Tyne & Wear Archives & Museums’ Women of Tyneside was highly commended in the 2019 Collections Trust Award, which recognised use-led collections management projects with strong community involvement. Manager of Collections and Research, Nick Hodgson, explains how the aim was to provide increased and more nuanced representations of women.
Due to collecting practices of the past, as well as Tyneside’s heavily masculine heritage, women were not represented within the collections of Tyne & Wear Archives & Museums (TWAM) to the same extent or depth as men. With Women of Tyneside, we set out to create our first ‘women’s collection’, combining contemporary collecting, oral histories, and new research and reinterpretations, along with pre-existing collections objects, to highlight and showcase both historic and contemporary women on Tyneside.
Alongside this, throughout all the community engagement work we undertook, we also wanted to encourage dialogue through our collections; empower and celebrate women; raise aspirations and challenge stereotypes; value the breadth of women’s identities; value women’s contributions to the programme’s design; and effect positive social change.
The project worked with a number of different women and girls across Tyneside to identify, reinterpret and share TWAM collection items, and ensure that their voices, opinions and experiences
For example, with the Women And Girls Going Strong (WAGGS) group in Benwell, an area of socio-economic deprivation, we explored activism and how they do, and can, make their voices heard, utilising items from the social history collections. The women worked with a textile artist to create contemporary versions of suffragette sashes, bearing slogans such as ‘Sisters Still Fighting’, ‘Women Against Violence’ and ‘Bleeding Inequality’ to reference period poverty.
The theme of opportunities and aspirations was explored concurrently with a group of Year 9 female students from Hebburn Comprehensive and older female members of South Tyneside Adult Carer’s Service (STACS). The girls explored photographs and representations of women to create their own digital artworks, either self-portraits or portraits of a female role model. The women from STACS each recorded oral histories on a seemingly ‘taboo’ topic to demonstrate issues that had helped or hindered their opportunities, inspired by objects from the 1960s.
Women from North Tyneside Women’s Voices explored the archaeology collections across several TWAM venues, and thought about historic power structures and the lasting impact on women today. They then acted as the editorial team to create a one-off new edition of the 1980s socialist-feminist publication Scarlet Women.
Body images and female friendship
Public tours of TWAM’s costume collection were held for several months to address the theme of body image. Women who attended these sessions then formed a group which worked with an embroidery artist to create a dress that represented each of their feelings on body image, confidence and fashion. The dress formed the basis of a body image-themed exhibition held at Vane Art Gallery.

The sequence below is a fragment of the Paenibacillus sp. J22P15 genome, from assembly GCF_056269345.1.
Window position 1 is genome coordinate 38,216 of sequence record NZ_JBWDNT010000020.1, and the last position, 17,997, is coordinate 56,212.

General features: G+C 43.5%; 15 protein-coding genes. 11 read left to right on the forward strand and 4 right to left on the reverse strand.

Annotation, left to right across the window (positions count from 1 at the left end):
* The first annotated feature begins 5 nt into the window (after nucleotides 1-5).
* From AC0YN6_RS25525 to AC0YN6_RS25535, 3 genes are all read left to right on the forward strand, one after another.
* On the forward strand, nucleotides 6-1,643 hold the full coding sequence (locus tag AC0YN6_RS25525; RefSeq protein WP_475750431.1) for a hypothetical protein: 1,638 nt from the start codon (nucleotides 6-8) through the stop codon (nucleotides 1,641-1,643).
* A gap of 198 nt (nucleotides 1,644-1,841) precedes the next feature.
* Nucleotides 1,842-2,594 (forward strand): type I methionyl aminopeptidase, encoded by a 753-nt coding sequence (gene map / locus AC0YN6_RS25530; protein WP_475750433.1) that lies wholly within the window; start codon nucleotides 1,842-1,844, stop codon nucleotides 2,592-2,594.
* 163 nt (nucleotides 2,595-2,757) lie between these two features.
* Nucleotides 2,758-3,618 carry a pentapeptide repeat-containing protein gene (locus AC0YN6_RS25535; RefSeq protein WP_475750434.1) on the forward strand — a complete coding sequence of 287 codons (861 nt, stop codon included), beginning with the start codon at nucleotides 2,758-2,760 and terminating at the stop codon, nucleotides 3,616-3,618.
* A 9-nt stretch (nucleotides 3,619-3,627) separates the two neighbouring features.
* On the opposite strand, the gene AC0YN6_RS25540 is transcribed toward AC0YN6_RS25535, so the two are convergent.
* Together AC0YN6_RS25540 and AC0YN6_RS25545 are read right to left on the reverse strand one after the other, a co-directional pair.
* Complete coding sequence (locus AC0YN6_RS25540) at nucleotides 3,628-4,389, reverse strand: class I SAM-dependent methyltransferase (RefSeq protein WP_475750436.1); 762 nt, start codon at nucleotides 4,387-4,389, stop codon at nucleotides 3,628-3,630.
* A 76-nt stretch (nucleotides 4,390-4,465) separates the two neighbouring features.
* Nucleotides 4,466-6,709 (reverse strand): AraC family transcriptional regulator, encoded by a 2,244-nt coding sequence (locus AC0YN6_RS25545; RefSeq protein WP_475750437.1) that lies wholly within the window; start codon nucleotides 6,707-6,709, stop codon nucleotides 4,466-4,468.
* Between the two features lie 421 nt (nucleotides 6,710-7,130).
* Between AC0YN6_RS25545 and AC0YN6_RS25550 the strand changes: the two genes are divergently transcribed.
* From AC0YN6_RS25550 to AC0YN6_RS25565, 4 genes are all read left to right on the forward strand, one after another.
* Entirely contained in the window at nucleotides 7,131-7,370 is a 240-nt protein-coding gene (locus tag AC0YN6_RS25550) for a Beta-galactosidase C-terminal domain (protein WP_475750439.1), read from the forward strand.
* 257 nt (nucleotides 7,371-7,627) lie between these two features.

We also worked with women from Change, Grow, Live’s recovery service to reinterpret items linked to menstruation, menopause and mental health. While working with a singer-songwriter, the group produced three songs on these themes. The women recorded their song in a professional studio and performed as part of an event at a local music venue.
Women from Women’s Health in South Tyneside (WHIST) explored photographs of women in the social history collections, and considered female friendships and familial relationships within their communities. In response, they produced several drama pieces after working with a theatre company to share their own experiences.
The project also co-ordinated the region’s first Festival of Women events programme, with over 60 events taking place between March and June. The project itself hosted 16 of them, which were all inspired by the engagement work undertaken with the collections.
All the responses created by each group have been accessioned into the TWAM women’s collection to highlight that our objects can have lasting significance to local communities, and as a result of the project participants have reported greater self-confidence, pride in their achievements and greater empathy for others. Participant feedback has included, “Women have a lot more power than I thought and they have done way more in history,” “I have started to challenge sexist comments using my knowledge of women’s rights” and “I never thought I would have anything to contribute to the museum.”
Colleagues have reported changes to their working practices to improve the representation of women, and new documentation methods have been developed to capture and value public responses to objects. Participants have created 100+ object interpretations, breathing relevance and new life into collections. So far, 56 acquisitions have been made by directly to the Women’s Collection, including placards and protest items, period products and items from Dr Rachel Hawes, who pioneered life-saving procedures on the Great North Air Ambulance.
Image: A brooch presented to ‘Red’ Ellen Wilkinson, MP for Jarrow 1935-47. This object has been one of the most used, and most inspirational, items in the entire of Women of Tyneside project (courtesy of Tyne & Wear Archives & Museums).